Business Process Management software is a great idea that can help you optimize processes for greater efficiency. So why do most BPM initiatives fail or fizzle out?
Business Process Management (BPM) software is one of those great ideas that never really seems to gain the traction it warrants. BPM looks great on paper: Capture and map all your existing processes, both physical and technological, in an integrated application, and you'll be able to track performance, automate workflow, and gradually optimize those processes for greater efficiency. Not only do you gain visibility to every aspect of your enterprise, but opportunities for improvement become readily apparent. So why do most BPM initiatives fail or fizzle out?
Process management isn't sexy
Perhaps the biggest reason BPM fails is that it holds little appeal to key decision makers and top management. While few among these ranks would argue with the importance of effective and efficient processes, from a leadership perspective managing the details of executing a process should come part and parcel with middle management. Just as Captain Picard on Star Trek would issue an order, then quip "make it so," senior leadership assumes their dictates will be carried out efficiently and effectively and has little interest in the details. There's some measure of guilt by association when attempting to get funding for BPM software, with management wondering why software is required to perform a task that's considered a baseline activity for their underlings.
Results trump process
The bane of anyone who's ever compiled a simple process map is the exception. Every junior business analyst has crafted what they believe is the perfect flowchart representation of a process, only to review it further and identify a raft of exceptions that litter their Visio masterpiece with convoluted decision trees in Rube Goldberg-like fashion. While these exceptions are generally inelegant, they're often the result of a demand to complete a function in a rapid manner, usually with end-customer revenue at stake. That one-off spreadsheet and strange invoicing procedure might not leverage the corporate ERP system, but they were able to quickly capture customer revenue at some point.
Inelegant exemption processes often were the quickest way to fulfill a customer demand. Doing the detailed and diligent work required to diagram these in BPM software might be more of a problem than it's worth; these exceptions are often the result of customer requirements that are no longer valid, or machinations that customers should be charged for rather than eating revenue through back-office gyrations.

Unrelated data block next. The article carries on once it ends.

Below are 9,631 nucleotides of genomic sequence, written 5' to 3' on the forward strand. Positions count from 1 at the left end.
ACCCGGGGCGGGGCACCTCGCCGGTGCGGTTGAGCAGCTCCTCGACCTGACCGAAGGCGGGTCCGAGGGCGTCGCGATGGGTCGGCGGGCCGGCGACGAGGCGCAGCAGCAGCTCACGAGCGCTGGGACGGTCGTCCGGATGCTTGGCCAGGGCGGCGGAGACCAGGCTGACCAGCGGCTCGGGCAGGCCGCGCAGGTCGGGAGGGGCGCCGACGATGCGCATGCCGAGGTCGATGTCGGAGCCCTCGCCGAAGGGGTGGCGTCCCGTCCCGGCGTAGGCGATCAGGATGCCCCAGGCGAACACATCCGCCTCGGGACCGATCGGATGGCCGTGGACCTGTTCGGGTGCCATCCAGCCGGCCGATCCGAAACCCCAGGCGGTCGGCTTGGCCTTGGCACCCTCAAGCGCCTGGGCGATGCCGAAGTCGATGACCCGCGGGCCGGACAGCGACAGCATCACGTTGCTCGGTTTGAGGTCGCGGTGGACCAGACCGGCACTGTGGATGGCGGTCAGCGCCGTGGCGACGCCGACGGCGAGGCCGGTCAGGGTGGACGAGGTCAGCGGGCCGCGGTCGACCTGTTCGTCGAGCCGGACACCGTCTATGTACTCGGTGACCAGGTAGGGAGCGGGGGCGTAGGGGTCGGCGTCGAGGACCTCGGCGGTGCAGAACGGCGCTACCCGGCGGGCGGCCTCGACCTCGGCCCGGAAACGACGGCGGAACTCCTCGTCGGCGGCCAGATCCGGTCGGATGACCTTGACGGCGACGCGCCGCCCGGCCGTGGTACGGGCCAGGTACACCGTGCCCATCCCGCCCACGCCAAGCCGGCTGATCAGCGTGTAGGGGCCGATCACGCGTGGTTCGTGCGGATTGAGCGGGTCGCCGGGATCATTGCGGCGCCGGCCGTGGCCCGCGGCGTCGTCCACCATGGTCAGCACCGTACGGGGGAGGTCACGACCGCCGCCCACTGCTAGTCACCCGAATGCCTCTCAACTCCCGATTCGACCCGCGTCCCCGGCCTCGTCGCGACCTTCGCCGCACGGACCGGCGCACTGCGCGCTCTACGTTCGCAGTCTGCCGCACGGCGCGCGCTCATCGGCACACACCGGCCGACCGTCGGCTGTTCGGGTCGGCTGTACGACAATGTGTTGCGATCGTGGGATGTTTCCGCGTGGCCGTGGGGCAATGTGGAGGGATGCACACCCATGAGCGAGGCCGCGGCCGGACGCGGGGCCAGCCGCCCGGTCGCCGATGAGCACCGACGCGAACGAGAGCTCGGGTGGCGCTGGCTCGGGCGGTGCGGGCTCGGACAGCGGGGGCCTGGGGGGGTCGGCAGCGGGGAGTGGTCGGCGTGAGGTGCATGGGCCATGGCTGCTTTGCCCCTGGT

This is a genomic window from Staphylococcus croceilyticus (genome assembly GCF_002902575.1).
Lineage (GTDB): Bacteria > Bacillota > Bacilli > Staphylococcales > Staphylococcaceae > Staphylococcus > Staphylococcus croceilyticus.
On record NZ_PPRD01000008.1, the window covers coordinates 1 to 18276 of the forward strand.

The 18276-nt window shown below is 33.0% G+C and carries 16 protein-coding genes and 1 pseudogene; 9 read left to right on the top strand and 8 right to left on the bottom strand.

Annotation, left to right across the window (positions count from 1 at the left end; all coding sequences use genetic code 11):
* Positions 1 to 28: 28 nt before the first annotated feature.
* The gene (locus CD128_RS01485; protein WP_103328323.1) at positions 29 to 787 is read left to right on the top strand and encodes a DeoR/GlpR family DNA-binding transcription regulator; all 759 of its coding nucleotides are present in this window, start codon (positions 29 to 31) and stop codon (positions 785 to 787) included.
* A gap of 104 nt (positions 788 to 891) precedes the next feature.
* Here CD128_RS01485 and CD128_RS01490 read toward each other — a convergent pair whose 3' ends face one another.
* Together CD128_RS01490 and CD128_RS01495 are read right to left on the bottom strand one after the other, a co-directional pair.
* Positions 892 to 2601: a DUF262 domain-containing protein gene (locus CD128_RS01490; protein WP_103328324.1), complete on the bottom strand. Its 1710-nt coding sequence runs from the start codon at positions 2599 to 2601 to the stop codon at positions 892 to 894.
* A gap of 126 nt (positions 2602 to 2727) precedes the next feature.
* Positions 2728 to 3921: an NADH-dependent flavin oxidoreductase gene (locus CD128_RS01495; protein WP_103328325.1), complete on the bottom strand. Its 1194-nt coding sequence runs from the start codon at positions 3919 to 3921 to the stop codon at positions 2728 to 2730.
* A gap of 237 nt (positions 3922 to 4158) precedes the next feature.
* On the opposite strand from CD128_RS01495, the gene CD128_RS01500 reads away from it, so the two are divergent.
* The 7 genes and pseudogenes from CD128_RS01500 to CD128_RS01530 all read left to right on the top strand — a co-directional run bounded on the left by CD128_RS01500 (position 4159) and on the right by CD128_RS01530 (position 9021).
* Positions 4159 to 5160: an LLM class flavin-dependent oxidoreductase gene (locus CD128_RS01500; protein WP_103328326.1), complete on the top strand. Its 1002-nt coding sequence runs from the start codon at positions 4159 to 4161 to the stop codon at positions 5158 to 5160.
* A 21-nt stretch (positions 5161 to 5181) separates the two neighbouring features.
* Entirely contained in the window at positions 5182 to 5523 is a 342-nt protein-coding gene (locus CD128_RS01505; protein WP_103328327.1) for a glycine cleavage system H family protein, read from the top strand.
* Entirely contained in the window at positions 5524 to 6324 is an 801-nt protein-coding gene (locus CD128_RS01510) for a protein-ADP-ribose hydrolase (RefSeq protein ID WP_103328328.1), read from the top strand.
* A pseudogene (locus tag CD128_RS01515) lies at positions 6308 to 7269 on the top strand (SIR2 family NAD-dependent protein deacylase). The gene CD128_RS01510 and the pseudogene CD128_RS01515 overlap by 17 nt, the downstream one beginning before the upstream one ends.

Processes are organic
Combined with customer- or leadership-driven exceptions, another major challenge to BPM software is that most processes grow and evolve organically. Everything from a new intern to a tweak to a product or marketing campaign might trigger a change in a process that instantly renders your BPM software out of date. When BPM is driven by a party external to the process, like IT or a cross-company process team, there's little chance of that team being notified as the process evolves.
So, can BPM be effective?
Most process-focused efforts, from BPM software to the various process improvement methodologies, can be effective if the following three factors are in place:
- There's a strong top to bottom motivation to improve processes, either to save costs, comply with government regulation, or avoid litigation.
- Process improvement efforts are combined with IT projects, and are strongly desired by the affected business unit.
- The processes in question are straightforward, with minimal exemptions and minimal likelihood of ad hoc changes (building an automobile versus selling an automobile, for example).
While this list may seem overly restrictive, BPM efforts that think they'll have captured every process and exception, and will be well on their way to large-scale optimizations in a matter of months, are unlikely to succeed, as are "process improvement teams" that have no leadership backing or interest among the business units they're meant to serve.